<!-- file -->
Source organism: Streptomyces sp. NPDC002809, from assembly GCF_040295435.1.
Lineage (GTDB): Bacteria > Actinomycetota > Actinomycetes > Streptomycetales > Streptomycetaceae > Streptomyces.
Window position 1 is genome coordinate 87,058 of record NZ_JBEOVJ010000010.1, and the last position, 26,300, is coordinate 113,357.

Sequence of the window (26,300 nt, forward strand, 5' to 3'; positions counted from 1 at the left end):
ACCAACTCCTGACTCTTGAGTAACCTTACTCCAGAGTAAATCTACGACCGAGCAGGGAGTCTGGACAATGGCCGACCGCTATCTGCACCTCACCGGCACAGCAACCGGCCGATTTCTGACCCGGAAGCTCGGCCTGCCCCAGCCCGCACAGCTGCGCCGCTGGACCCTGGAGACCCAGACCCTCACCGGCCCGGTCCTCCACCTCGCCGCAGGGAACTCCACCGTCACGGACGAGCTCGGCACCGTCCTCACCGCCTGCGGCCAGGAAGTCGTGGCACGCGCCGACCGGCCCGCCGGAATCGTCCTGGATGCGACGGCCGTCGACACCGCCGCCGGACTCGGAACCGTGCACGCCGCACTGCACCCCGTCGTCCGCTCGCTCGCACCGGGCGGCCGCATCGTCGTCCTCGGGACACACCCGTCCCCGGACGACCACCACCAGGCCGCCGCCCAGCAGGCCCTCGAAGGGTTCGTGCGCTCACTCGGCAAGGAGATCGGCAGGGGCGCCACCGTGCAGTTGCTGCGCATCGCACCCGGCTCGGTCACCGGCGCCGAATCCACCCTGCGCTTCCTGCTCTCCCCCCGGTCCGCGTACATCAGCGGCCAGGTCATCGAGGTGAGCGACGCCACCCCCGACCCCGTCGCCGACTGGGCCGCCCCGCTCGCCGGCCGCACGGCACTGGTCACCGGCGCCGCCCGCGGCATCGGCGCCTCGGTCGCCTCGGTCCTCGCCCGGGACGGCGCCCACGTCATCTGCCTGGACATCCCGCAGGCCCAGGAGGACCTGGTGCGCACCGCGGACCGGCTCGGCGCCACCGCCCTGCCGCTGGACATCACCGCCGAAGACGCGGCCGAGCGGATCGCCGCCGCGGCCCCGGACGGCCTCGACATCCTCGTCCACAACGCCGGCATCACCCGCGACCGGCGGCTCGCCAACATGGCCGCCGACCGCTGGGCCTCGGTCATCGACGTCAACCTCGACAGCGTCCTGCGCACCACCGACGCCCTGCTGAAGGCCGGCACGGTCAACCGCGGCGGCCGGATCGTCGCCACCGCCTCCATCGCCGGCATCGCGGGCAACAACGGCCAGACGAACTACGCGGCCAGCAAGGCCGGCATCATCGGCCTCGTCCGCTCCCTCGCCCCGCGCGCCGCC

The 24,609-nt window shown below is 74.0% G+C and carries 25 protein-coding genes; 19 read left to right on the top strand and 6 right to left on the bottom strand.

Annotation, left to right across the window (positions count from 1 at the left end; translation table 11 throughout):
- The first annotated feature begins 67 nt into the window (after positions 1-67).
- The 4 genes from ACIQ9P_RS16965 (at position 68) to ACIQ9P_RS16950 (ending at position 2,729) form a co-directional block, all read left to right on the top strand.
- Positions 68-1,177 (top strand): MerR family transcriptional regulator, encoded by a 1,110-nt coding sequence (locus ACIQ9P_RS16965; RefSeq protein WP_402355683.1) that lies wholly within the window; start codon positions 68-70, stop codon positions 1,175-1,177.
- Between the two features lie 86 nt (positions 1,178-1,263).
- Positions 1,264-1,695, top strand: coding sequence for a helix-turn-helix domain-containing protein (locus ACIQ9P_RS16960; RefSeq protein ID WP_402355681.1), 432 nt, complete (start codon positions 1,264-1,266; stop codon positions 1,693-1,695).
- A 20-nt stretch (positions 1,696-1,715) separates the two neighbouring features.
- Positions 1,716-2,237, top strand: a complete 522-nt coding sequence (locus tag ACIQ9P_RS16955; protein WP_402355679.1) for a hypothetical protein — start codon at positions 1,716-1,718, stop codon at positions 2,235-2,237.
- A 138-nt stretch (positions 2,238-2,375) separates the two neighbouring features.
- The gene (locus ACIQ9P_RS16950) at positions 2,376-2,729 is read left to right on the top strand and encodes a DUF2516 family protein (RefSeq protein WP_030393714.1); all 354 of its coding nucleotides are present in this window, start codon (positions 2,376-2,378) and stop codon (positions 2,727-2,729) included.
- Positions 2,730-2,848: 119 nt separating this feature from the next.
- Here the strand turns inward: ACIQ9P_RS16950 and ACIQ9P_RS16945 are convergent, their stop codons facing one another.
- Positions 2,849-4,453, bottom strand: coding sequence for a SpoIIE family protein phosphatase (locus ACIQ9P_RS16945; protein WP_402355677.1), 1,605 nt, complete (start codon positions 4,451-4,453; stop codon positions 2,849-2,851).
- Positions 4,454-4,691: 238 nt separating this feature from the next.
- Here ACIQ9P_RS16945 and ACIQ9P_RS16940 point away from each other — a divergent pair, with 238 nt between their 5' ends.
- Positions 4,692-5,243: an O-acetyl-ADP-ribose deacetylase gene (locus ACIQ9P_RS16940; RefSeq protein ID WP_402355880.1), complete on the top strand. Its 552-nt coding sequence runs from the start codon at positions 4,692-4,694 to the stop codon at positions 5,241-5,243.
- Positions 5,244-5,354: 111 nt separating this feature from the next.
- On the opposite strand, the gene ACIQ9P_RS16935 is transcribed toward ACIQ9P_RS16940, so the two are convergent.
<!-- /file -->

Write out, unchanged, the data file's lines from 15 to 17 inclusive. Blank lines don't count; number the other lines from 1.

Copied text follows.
- A 138-nt stretch (positions 2,238-2,375) separates the two neighbouring features.
- The gene (locus ACIQ9P_RS16950) at positions 2,376-2,729 is read left to right on the top strand and encodes a DUF2516 family protein (RefSeq protein WP_030393714.1); all 354 of its coding nucleotides are present in this window, start codon (positions 2,376-2,378) and stop codon (positions 2,727-2,729) included.
- Positions 2,730-2,848: 119 nt separating this feature from the next.